NGOs largely neglected by local companies
Corporate Social Responsibility (CSR) programs are regarded as very weak in Botswana, offering minimal support for Civil Society Organisations (CSO) in the country.
In a recently released 2020 CSO sustainability index by USAID, it was noted Non-Governmental Organisations (NGOs) are heavily reliant on government and international donors.
“A few banks support CSOs, but local philanthropic foundations and individuals rarely donate to CSOs,” reads the report.
With Botswana now regarded as a middle class economy, donors are said to be transitioning away from the country. However, the index maintains windows of opportunities are still open.
“For example, in 2020, ChildLine, Kagisano Society, BONELA, and Skillshare received funding from Save the Children Sweden to address the needs of migrant children and improve child-rights governance.”
Further, the Global Fund to Fight AIDS, Tuberculosis, and Malaria, through ACHAP, PEPFAR and FHI 360, funded HIV-prevention activities and services to Gender Based Violence (GBV) victims. These services were provided though organisations such as the Botswana GBV Prevention and Support Center (BGBVC), Tebelopele, and Botswana Retired Nurses Society.
In the year under review, several government ministries continued to fund CSOs at reduced levels.
The National AIDS and Health Promotion Agency (NAHPA) provided funding to Childline, SOS, Marang Childcare Network, Ark and Mark Trust, and Love Botswana for HIV/AIDS related projects.
“These organisations also received funding amounting to P6 million from the Ministry of Local Government and Rural Development to provide essential services to orphans and vulnerable children. The disbursement of ministry funds was regularly delayed, constricting cash flows at recipient organisations.”
Some of the delays were said to have occurred because funds were chanelled towards the fight against Covid-19. The index revealed CSOs were unable to access funding from the National Environmental Fund or Alcohol Levy, two main sources of support, because of the diversion of funds to battle the pandemic.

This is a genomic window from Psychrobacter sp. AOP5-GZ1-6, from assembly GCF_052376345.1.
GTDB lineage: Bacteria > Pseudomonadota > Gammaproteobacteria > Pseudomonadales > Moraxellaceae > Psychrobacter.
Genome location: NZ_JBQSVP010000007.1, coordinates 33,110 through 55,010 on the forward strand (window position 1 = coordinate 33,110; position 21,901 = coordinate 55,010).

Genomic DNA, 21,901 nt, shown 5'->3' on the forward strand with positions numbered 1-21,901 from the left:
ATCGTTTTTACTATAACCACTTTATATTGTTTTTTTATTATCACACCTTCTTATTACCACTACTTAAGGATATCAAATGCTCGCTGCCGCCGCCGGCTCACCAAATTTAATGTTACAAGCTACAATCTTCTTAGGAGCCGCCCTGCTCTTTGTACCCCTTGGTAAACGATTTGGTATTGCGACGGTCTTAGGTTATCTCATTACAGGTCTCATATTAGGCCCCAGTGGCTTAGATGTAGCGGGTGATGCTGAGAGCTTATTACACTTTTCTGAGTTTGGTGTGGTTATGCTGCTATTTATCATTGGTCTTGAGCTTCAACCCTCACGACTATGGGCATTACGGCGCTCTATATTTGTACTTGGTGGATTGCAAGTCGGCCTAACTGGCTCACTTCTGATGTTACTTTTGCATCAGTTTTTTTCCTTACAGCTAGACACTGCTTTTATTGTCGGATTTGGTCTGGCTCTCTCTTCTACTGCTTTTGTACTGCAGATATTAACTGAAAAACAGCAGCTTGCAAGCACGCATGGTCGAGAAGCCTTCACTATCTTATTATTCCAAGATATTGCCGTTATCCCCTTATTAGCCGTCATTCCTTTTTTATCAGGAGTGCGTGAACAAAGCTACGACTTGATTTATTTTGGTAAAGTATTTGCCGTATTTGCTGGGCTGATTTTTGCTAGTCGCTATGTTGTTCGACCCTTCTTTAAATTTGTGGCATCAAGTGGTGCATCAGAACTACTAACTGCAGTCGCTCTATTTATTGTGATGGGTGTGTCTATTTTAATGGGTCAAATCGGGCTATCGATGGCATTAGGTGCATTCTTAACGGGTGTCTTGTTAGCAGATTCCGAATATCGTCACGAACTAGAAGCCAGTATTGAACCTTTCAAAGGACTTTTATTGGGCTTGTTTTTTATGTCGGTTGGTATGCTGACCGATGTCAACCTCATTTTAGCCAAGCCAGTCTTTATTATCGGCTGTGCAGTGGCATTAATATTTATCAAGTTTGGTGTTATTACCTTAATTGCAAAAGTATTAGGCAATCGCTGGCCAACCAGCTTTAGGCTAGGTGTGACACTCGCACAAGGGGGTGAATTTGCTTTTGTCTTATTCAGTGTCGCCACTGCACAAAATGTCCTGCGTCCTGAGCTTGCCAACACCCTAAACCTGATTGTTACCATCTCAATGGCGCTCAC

The report further indicated that even though few other domestic sources of funding are available to CSOs, some organisations find the process of applying for donor funding both cumbersome and frustrating.
“Many CSOs, especially in rural areas, had difficulty accessing funding because of logistical constraints and poor internet access. CSOs continued to rely mainly on the government for funding in 2020.”
It was further noted such establishments lack strategies for mobilising resources, sufficient marketing and business capacities, and resources to hire dedicated staff.
“Many CSOs do not observe financial controls and cannot afford to obtain professional financial services. Donors and the government often require audited financial statements but do not cover their costs, which disqualifies CSOs that cannot afford these services on their own,” continues the report, which noted some organisations such as BONELA continued to build the financial capacity of its members by offering training on virtual platforms in 2020.
Most larger CSOs are said to have sound financial management systems and qualified financial management staff.
“Starting 2020, several CSOs with sound financial management practices, for the first time received funding directly from USAID rather than through an intermediary organisation.”
The USAID Index (CSOSI) annually reports on the strength and overall viability of civil society in the various countries it covers and highlights advances and setbacks of civil society and, over time, allows for comparisons across countries and sub-regions.